Traditional folk songs, which experienced a renaissance in the 1950s and 60s when groups like Kingston Trio and Simon & Garfunkel introduced songs penned by others to a younger audience, are suffering from an “out of sight, out of mind syndrome.” Co-founder/lead singer/lead guitarist of the Byrds, Roger McGuinn, has been trying to change that for two decades. His latest effort, The Folk Den Project: Twentieth Anniversary Edition, which was released last week, is packed with more than 100 re-recorded folk tunes.
It’s the second reincarnation of a project McGuinn began in the mid-90s. He was listening to a Smithsonian Folkways album of traditional folk music, and realized that new singers were writing their own material rather than doing Appalachian-style ballads, sea shanties and the blues. Hoping to get traditional folk music back into the public consciousness, he recorded a series of tunes and uploaded them to his website, mcguinn.com, in a section called “Folk Den.”
“I thought [traditional music] might get lost in the shuffle, and somebody ought to do something about it,” said McGuinn, who is often credited as the first guitarist to create and popularize the “jangle pop” sound via his trademark 12-string Rickenbacker guitar. It’s a style/approach that can be heard in the music of such renowned artists as Tom Petty and REM, among others.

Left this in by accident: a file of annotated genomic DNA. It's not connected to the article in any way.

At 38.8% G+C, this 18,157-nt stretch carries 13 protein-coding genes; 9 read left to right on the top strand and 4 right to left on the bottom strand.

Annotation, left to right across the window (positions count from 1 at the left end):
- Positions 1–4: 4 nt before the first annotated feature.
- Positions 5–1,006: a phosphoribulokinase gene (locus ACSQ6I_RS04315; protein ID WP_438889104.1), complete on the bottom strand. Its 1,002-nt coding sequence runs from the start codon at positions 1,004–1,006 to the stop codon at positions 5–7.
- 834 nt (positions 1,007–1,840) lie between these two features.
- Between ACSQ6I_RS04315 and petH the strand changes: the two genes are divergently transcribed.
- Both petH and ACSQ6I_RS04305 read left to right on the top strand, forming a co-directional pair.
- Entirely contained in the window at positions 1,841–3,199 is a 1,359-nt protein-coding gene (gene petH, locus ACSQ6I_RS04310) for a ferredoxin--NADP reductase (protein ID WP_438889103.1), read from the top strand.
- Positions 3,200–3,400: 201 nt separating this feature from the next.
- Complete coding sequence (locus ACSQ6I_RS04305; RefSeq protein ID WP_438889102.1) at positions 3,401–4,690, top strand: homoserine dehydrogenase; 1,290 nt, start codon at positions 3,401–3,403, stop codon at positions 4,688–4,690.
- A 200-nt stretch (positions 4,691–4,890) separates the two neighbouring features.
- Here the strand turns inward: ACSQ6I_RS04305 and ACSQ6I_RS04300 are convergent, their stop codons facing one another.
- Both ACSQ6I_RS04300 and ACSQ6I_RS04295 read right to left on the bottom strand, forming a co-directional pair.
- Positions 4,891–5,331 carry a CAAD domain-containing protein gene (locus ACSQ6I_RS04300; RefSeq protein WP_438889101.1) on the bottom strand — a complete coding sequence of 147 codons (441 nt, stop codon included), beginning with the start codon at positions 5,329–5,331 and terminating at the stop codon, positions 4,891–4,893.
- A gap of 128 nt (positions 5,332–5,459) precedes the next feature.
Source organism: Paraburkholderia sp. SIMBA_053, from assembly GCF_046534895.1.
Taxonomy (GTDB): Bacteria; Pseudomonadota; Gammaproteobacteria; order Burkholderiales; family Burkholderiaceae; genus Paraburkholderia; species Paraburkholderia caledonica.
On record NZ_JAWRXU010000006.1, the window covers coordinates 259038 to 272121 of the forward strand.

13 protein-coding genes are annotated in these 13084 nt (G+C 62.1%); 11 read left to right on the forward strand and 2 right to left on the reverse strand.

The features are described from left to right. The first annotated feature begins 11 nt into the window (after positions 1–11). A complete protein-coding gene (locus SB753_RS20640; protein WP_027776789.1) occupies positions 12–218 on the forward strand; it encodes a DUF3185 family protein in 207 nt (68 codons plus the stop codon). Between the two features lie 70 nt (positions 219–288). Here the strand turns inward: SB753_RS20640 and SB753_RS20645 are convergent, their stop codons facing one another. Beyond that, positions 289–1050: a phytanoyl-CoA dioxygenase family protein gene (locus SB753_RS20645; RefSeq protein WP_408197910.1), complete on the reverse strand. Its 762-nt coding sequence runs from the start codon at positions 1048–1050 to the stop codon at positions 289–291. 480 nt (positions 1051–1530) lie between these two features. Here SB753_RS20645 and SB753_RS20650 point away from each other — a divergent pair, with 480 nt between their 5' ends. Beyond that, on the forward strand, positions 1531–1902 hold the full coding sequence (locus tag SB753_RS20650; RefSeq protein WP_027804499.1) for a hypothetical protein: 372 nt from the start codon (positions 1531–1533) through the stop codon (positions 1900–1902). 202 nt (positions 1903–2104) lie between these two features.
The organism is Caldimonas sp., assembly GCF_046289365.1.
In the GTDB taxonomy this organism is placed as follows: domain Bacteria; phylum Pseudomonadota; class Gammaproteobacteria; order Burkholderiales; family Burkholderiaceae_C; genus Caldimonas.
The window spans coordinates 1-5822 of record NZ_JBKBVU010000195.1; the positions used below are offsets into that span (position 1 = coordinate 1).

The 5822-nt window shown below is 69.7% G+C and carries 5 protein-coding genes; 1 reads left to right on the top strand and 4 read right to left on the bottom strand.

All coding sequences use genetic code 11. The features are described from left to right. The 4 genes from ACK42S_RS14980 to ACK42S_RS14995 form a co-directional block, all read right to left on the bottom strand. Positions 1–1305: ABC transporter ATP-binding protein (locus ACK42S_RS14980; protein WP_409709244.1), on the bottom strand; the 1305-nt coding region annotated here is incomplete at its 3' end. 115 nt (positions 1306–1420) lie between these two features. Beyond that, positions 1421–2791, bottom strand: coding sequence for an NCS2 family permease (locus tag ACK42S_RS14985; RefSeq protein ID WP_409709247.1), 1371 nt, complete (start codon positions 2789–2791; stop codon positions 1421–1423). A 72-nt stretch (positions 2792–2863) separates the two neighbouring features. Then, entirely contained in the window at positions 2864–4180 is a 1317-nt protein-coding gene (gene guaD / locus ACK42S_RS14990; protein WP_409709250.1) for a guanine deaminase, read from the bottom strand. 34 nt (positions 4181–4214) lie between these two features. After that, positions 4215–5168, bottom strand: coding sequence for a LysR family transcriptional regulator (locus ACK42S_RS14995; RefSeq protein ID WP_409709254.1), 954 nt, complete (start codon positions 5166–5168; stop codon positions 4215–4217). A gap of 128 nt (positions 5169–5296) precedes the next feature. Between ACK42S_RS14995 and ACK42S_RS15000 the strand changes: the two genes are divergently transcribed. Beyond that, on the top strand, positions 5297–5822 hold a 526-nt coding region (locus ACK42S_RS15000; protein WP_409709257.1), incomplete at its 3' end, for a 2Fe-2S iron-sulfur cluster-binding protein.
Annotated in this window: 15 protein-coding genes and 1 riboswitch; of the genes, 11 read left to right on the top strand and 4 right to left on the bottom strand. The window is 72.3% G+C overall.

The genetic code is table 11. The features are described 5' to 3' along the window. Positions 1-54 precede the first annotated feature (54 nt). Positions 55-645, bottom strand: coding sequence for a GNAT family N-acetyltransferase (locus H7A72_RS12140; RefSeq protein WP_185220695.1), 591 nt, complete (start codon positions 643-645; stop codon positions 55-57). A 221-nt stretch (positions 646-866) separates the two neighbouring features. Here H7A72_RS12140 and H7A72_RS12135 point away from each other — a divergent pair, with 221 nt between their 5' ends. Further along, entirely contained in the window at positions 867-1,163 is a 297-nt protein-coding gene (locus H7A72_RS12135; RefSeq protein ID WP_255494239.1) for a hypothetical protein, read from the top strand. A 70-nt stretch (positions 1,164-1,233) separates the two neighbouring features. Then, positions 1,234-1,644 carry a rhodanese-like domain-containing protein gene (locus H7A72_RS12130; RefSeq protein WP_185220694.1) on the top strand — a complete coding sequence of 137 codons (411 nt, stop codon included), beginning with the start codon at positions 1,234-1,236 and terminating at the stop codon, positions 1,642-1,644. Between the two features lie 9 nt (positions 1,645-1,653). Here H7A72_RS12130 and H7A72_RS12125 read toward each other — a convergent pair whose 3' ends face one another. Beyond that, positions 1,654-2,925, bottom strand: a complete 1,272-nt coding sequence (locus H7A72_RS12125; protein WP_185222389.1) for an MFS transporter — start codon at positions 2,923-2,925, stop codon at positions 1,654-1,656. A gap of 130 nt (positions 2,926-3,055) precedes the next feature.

McGuinn, who also released a 100-track, 4-CD set for the project’s 10th anniversary, had difficulty picking out specific favorite selections from the latest installment.
“It’s like, ‘Which one of your children are your favorite?’ I love them all. But there are a couple that I really like a lot.”
McGuinn says one of his favorites is “Every Time I Feel the Spirit,” an African-American spiritual that dates back to the time of the Civil War and was also covered by Nat King Cole in 1959.
With the set now completed and released, McGuinn will perform several US shows in September, including a performance on September 30th at the Bergen Performing Arts Center in Englewood, New Jersey. Expect a one-man-play-style show.
“I set up all the songs with stories…There used to be a couple of actors that went around doing Will Rogers, and ‘The Life of Will Rogers.’ Well, I’m just doing my own life.”